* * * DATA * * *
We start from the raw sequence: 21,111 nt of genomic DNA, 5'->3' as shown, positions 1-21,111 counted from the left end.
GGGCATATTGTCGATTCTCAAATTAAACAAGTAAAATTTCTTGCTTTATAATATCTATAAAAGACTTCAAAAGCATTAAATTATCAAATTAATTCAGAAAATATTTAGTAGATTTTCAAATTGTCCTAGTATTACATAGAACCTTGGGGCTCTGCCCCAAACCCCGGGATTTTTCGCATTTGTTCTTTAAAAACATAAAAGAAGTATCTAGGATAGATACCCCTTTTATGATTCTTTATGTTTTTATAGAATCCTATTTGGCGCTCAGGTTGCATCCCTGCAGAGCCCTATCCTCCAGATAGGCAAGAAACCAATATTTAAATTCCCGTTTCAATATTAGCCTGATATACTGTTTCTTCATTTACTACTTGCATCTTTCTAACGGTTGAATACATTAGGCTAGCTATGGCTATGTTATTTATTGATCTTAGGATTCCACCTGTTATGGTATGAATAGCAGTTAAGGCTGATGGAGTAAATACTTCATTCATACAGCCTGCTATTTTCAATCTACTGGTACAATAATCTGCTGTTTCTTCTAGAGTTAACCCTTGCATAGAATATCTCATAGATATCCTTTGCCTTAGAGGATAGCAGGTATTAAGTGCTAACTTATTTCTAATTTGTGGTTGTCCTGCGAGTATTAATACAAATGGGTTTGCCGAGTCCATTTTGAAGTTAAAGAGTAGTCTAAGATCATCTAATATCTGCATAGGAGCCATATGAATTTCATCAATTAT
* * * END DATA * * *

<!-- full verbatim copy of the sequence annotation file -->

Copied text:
We start from the raw sequence: 21,111 nt of genomic DNA, 5'->3' as shown, positions 1-21,111 counted from the left end.
GGGCATATTGTCGATTCTCAAATTAAACAAGTAAAATTTCTTGCTTTATAATATCTATAAAAGACTTCAAAAGCATTAAATTATCAAATTAATTCAGAAAATATTTAGTAGATTTTCAAATTGTCCTAGTATTACATAGAACCTTGGGGCTCTGCCCCAAACCCCGGGATTTTTCGCATTTGTTCTTTAAAAACATAAAAGAAGTATCTAGGATAGATACCCCTTTTATGATTCTTTATGTTTTTATAGAATCCTATTTGGCGCTCAGGTTGCATCCCTGCAGAGCCCTATCCTCCAGATAGGCAAGAAACCAATATTTAAATTCCCGTTTCAATATTAGCCTGATATACTGTTTCTTCATTTACTACTTGCATCTTTCTAACGGTTGAATACATTAGGCTAGCTATGGCTATGTTATTTATTGATCTTAGGATTCCACCTGTTATGGTATGAATAGCAGTTAAGGCTGATGGAGTAAATACTTCATTCATACAGCCTGCTATTTTCAATCTACTGGTACAATAATCTGCTGTTTCTTCTAGAGTTAACCCTTGCATAGAATATCTCATAGATATCCTTTGCCTTAGAGGATAGCAGGTATTAAGTGCTAACTTATTTCTAATTTGTGGTTGTCCTGCGAGTATTAATACAAATGGGTTTGCCGAGTCCATTTTGAAGTTAAAGAGTAGTCTAAGATCATCTAATATCTGCATAGGAGCCATATGAATTTCATCAATTAT